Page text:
"I do solemnly swear (or affirm) that I will support, obey and defend the Constitution of the United States and the Constitution of this Commonwealth and that I will discharge the duties of my office with fidelity."

Any PA State House or Senate official who refuses to take the oath must forfeit their office, yet what’s the difference between refusing to take the oath and refusing to abide by it? When elected officials take the oath, they swear to defend the entirety of the Constitution of the Commonwealth. They don’t swear to defend the parts they agree with and ignore the parts their campaign donors don’t like. Regrettably, there is no mechanism other than the voting booth to remove officials who violate their oaths.  

Judging by the results of the Environmental Scorecard, it’s clear that more than half our legislature has grievously violated Article 1, Section 27 of our Constitution which became
enshrined in Pennsylvania law in 1971 after two consecutive sessions of the General Assembly and an affirmative vote by the electorate. The environmental rights amendment first passed the House 190-0 in June of 1969 and then the Senate passed it 39-0 in March of 1970. It passed the House again in February of 1971 with a vote of 199-0. The Senate then again approved it that same month with a vote of 45-0. When it was time for the public to approve it by referendum, it received more than one million yes votes to just 259,979 no votes. Our PA Supreme Court recently reflected on the overwhelming support the amendment enjoyed: "To say the Environmental Rights Amendment was broadly supported by the people and their representatives would be an understatement." And yet more than half of our current legislature flouts this amendment, i.e., the Constitution, on a regular basis.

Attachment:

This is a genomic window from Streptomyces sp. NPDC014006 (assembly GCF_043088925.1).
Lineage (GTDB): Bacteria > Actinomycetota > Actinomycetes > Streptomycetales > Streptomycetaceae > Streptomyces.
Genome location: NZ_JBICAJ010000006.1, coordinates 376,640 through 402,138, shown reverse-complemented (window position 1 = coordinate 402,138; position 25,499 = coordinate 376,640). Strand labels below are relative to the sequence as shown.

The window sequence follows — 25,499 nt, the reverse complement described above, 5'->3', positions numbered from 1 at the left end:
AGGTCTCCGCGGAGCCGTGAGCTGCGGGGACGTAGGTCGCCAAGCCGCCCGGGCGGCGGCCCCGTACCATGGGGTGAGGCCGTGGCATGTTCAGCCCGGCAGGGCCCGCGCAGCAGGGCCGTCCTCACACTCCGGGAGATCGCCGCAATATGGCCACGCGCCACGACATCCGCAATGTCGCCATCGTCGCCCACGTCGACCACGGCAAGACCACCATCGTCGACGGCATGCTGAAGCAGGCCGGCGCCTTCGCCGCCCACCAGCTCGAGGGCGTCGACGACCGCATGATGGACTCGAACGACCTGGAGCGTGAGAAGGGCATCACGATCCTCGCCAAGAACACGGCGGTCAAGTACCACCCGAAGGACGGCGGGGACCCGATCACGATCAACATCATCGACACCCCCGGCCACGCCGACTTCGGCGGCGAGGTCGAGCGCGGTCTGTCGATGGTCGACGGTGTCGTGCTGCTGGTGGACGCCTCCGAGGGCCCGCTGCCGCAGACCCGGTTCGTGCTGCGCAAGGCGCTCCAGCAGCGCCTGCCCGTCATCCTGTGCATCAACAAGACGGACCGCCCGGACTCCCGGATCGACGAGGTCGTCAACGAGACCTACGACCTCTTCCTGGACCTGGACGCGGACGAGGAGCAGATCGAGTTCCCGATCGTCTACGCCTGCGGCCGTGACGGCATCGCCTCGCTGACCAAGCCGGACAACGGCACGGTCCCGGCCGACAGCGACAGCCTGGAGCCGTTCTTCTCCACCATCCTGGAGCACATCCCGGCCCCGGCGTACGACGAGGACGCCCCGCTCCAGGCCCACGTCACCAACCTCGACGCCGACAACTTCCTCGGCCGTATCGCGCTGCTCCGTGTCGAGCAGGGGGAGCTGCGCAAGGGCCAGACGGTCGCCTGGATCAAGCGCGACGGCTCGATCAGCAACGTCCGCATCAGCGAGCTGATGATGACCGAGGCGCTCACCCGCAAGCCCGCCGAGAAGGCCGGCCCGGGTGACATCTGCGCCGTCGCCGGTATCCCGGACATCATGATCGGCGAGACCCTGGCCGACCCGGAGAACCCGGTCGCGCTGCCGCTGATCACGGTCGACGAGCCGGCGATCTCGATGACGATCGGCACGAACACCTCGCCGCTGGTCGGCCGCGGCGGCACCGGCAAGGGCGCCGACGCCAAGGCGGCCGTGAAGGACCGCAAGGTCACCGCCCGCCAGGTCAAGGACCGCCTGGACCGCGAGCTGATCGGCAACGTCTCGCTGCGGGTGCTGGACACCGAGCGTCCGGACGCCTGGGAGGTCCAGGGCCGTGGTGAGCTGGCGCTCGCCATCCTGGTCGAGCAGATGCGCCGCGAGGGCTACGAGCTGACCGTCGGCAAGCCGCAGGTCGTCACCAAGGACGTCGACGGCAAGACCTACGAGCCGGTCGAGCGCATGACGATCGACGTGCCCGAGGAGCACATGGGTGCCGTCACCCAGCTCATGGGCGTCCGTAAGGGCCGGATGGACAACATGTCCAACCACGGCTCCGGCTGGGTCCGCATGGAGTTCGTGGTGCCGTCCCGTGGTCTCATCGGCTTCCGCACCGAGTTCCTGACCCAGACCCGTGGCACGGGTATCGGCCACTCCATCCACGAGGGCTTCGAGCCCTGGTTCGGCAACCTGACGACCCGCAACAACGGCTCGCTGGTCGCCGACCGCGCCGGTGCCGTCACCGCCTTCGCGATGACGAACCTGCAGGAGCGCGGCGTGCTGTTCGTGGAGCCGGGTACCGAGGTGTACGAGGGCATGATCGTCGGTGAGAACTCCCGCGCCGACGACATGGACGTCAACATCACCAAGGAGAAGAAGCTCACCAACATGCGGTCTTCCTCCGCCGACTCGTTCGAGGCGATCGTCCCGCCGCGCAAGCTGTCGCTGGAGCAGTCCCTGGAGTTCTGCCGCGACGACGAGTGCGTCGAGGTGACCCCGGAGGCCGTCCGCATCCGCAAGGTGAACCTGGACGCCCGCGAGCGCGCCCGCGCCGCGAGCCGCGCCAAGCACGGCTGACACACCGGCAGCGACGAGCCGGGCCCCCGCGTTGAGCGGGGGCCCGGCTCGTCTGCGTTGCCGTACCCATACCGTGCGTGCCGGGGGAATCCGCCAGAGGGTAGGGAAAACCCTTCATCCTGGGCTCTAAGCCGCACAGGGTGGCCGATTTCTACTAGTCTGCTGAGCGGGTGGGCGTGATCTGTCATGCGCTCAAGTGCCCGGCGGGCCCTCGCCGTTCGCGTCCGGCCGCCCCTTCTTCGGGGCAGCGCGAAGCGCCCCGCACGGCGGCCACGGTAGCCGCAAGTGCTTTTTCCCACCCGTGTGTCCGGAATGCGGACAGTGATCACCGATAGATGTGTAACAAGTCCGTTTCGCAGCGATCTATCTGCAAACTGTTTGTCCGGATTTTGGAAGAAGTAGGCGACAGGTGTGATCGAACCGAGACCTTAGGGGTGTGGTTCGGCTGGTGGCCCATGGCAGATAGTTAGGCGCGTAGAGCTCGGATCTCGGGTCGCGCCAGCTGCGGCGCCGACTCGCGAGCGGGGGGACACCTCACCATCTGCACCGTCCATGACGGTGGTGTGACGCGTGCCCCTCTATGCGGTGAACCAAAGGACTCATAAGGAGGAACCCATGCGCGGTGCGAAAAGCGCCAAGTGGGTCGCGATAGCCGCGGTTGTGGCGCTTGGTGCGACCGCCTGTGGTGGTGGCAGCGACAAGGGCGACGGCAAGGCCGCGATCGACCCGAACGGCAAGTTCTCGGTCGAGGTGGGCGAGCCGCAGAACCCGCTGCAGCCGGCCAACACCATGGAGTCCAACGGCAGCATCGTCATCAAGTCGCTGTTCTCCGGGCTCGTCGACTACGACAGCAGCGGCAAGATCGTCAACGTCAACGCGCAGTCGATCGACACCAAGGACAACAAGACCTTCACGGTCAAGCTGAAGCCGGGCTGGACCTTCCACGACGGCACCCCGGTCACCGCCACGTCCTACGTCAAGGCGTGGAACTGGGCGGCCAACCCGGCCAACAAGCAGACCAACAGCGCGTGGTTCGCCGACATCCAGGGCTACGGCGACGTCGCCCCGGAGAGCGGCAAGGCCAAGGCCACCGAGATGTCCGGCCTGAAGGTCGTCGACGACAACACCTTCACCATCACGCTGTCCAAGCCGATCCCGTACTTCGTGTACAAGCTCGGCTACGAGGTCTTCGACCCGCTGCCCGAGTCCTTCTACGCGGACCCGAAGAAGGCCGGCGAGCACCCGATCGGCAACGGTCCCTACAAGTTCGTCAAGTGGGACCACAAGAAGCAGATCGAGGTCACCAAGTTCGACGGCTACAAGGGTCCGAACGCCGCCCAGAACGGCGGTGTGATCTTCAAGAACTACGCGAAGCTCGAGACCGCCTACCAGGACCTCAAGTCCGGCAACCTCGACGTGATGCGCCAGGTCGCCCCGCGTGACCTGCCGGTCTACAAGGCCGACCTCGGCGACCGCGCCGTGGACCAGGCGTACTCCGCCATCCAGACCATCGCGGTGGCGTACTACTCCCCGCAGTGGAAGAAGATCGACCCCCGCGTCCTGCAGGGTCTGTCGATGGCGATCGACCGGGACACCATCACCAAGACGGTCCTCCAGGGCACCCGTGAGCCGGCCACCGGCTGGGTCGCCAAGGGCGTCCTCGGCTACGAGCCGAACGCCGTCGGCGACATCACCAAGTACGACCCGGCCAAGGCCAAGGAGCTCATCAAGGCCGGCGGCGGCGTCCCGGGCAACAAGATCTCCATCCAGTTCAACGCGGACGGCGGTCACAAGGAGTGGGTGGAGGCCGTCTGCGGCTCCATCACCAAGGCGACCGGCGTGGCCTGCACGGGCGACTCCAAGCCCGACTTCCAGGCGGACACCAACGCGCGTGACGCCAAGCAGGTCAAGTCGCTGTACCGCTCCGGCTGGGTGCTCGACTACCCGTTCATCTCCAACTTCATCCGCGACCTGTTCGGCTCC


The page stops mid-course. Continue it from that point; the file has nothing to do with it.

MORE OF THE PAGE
PA legislators representing Delaware County

By Ken Hemphill

It's not a done deal: January 18th

When our legislators are sworn in, they are not given the option of upholding only the parts of the Constitution their campaign donors don't object to.